Effect of particle collisions in dense suspension flows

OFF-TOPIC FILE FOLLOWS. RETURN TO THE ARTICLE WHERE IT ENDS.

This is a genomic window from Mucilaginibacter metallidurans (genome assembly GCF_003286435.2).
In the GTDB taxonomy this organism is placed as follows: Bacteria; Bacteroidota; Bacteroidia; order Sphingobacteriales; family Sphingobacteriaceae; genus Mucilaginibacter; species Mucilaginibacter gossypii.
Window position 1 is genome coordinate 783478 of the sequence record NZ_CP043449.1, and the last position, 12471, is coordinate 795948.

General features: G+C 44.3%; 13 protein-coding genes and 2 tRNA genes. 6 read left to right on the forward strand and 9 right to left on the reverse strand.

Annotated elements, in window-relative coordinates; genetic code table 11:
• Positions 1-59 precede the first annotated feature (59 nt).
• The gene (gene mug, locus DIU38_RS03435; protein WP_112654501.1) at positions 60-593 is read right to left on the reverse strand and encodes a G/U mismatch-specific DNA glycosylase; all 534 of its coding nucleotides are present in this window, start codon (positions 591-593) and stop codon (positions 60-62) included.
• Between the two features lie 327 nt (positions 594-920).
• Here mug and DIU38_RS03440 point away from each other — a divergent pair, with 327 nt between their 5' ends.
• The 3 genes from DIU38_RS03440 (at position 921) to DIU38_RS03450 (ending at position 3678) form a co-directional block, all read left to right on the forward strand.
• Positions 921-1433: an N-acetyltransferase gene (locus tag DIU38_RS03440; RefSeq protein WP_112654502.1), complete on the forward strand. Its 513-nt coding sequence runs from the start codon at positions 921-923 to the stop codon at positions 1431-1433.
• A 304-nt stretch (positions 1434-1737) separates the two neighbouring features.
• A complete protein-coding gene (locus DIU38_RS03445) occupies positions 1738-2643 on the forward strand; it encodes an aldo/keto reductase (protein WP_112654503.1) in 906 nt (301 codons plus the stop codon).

We study nonlocal effects associated with particle collisions in dense suspension flows, in the context of the Affine Solvent Model, known to capture various aspects of the jamming transition. We show that an individual collision changes significantly the velocity field on a characteristic volume Omega(c) similar to 1/delta z that diverges as jamming is approached, where delta z is the deficit in coordination number required to jam the system. Such an event also affects the contact forces between particles on that same volume Omega(c), but this change is modest in relative terms, of order f(coll) similar to (f) over bar (0.8), where (f) over bar is the typical contact force scale. We then show that the requirement that coordination is stationary (such that a collision has a finite probability to open one contact elsewhere in the system) yields the scaling of the viscosity (or equivalently the viscous number) with coordination deficit delta z. The same scaling result was derived [E. DeGiuli, G. During, E. Lerner, and M. Wyart, Phys. Rev. E 91, 062206 (2015)] via different arguments making an additional assumption. The present approach gives a mechanistic justification as to why the correct finite size scaling volume behaves as 1/delta z and can be used to recover a marginality condition known to characterize the distributions of contact forces and gaps in jammed packings.